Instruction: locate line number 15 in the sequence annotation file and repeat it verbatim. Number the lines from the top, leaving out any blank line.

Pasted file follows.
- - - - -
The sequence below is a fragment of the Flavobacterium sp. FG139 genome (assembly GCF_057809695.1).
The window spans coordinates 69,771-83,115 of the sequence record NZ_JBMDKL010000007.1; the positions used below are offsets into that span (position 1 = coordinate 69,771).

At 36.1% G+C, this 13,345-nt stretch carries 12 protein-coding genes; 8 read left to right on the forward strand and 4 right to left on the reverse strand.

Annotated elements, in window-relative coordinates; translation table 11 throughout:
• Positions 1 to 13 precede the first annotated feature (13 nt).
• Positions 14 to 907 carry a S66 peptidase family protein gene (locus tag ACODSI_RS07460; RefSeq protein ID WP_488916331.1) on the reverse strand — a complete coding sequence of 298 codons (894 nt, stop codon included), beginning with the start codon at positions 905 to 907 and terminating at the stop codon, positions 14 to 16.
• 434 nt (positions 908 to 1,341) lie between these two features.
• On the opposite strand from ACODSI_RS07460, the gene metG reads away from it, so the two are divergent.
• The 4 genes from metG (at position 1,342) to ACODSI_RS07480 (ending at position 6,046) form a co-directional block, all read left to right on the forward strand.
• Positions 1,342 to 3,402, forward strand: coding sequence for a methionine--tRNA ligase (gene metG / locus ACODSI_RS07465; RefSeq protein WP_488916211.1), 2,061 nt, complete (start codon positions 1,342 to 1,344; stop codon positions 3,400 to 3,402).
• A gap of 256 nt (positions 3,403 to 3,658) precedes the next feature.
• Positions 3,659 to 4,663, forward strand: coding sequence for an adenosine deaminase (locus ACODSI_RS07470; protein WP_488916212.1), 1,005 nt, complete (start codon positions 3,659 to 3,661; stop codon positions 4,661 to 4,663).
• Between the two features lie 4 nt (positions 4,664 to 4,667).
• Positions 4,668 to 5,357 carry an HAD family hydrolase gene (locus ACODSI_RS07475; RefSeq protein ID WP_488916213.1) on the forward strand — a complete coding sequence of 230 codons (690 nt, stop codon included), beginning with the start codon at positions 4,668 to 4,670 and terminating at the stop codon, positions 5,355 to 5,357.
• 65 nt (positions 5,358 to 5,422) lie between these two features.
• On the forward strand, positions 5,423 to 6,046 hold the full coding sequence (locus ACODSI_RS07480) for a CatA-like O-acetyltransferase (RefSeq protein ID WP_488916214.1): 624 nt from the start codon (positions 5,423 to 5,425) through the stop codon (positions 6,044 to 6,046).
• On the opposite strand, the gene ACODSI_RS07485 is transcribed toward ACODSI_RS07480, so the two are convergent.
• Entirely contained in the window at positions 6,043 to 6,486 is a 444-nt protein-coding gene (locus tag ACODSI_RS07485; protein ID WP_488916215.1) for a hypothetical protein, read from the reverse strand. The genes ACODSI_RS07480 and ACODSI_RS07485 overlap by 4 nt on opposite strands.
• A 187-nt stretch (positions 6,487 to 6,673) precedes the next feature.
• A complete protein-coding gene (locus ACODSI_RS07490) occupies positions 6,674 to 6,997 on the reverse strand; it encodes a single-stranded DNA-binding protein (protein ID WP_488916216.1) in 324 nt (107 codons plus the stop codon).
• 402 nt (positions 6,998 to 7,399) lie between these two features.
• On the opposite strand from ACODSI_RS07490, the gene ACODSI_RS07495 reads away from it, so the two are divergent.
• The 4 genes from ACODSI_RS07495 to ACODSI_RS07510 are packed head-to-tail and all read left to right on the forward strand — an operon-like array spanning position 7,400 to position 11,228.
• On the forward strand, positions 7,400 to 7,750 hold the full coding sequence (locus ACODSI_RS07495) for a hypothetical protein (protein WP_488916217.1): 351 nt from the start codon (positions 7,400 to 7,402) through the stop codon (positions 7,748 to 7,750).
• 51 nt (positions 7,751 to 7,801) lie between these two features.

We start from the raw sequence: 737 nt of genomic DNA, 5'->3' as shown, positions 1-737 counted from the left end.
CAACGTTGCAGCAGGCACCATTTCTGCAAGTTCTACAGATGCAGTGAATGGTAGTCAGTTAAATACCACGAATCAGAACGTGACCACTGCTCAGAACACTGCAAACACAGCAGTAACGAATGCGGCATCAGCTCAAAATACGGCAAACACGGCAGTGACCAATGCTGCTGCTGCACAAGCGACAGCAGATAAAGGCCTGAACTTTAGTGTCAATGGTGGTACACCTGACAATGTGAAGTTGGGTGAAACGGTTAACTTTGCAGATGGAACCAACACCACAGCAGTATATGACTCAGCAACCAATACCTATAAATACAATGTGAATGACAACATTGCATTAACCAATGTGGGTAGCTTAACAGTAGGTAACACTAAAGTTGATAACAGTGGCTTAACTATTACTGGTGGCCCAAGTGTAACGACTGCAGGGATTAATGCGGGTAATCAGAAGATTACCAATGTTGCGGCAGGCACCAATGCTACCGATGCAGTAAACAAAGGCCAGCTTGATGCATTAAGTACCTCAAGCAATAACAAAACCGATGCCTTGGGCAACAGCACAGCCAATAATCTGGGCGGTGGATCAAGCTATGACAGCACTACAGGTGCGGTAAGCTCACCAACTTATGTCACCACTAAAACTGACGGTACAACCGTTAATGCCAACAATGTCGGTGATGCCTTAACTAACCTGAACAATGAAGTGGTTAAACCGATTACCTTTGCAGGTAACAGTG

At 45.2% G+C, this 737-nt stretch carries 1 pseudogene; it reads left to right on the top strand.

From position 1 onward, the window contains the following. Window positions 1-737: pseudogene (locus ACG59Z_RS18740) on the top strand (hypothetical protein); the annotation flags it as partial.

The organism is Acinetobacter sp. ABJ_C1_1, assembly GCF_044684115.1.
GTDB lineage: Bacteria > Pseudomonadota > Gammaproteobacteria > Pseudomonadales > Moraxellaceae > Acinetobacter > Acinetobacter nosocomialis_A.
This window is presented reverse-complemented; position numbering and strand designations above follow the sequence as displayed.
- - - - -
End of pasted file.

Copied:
• 65 nt (positions 5,358 to 5,422) lie between these two features.